6 Claims, 10 Drawing Figures PATENTEBHAY H v 3.730336 SHEET 1 OF 2 FIG 8 PATENTEBHAY H973 SHEET 2 OF a FIG] FIG.6

FIGS

PACKAGED LIQUID CONTAINERS BACKGROUND OF THE INVENTION 1. Field of the Invention The present invention relates to packaged liquid containers, and particularly to cheap and expendable containers which may be opened and the liquid removed, in a simple and convenient manner.

2. Description of the Prior Art A number of expendable liquid containers have been devised. One form in wide use today is simply a onetime-use glass bottle. Another form is made of plasticcoated cardboard. A further form is a metal can including a pulltab for opening it. All such containers, however, are relatively expensive to produce. Also while the user may drink from them directly, it is more common for the user to empty the contents into a glass before drinking same, or to insert a straw into the opened container. This requires an external drinking device. In addition, they, particularly the metal can containers and the glass bottles, create serious litter and/or disposal'problems.

An object of the present invention is to provide new forms of packaged liquid containers having advantages in the above respects.

SUMMARY OF THE PRESENT INVENTION According to a broad aspect of the present invention, there is provided a packaged liquid container comprising a closed flexible bag, preferably of transparent plastic material, a liquid within the closed bag, and an emptying tube completely disposed within the closed bag. The emptying tube is manipulatable externally of the bag by flexing the bag and has an end able to pierce the wall of the bag from the inside, for emptying the liquid from the bag through the emptying tube.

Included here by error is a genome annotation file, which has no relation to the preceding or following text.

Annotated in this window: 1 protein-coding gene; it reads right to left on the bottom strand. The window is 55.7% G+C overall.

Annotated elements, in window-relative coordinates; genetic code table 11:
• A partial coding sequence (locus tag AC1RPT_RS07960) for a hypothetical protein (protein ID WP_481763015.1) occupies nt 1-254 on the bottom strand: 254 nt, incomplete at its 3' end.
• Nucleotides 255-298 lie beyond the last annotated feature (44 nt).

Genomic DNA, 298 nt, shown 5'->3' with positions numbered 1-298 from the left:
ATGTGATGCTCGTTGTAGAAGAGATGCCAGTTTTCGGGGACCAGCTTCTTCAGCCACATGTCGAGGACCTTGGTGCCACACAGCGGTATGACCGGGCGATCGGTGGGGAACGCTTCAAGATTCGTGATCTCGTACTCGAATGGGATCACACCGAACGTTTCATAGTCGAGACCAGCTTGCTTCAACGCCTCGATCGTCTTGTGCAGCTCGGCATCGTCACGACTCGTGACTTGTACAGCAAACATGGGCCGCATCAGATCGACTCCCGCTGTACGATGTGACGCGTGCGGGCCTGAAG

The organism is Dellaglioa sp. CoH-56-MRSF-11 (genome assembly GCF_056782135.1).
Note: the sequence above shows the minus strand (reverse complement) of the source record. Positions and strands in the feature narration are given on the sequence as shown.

In one disclosed form of the invention, the emptying tube is a drinking tube. In accordance with a further important aspect of the invention, directed to this form, the drinking tube may comprise a drinking straw and a separable bead, one end of the drinking straw being adapted to pierce the bag wall, and the opposite end of the drinking straw being removably inserted into the head. The bead may be formed with one or more recesses, one of which is for the reception of the straw, and with one or more projections adapted to seat within the recesses of another like bead. This enables a plurality of such beads, after their respective bags have been emptied and the beads removed, to be assembled together for amusement purposes.

In other disclosed forms of the invention, the emptying tube may be a funnel or a bu|let-shaped pouring spout, such forms being particularly for use with respect to liquids which are to be poured out oftheir containers.

Further features and advantages of the invention will be apparent from the description below.

BRIEF DESCRIPTION OF THE DRAWINGS The invention is herein described, by way of example only, with reference to the accompanying drawings wherein:

FIG. 1 illustrates one form of packaged liquid container made in accordance with the invention, this form being particularly applicable for drinking liquids such as beverages: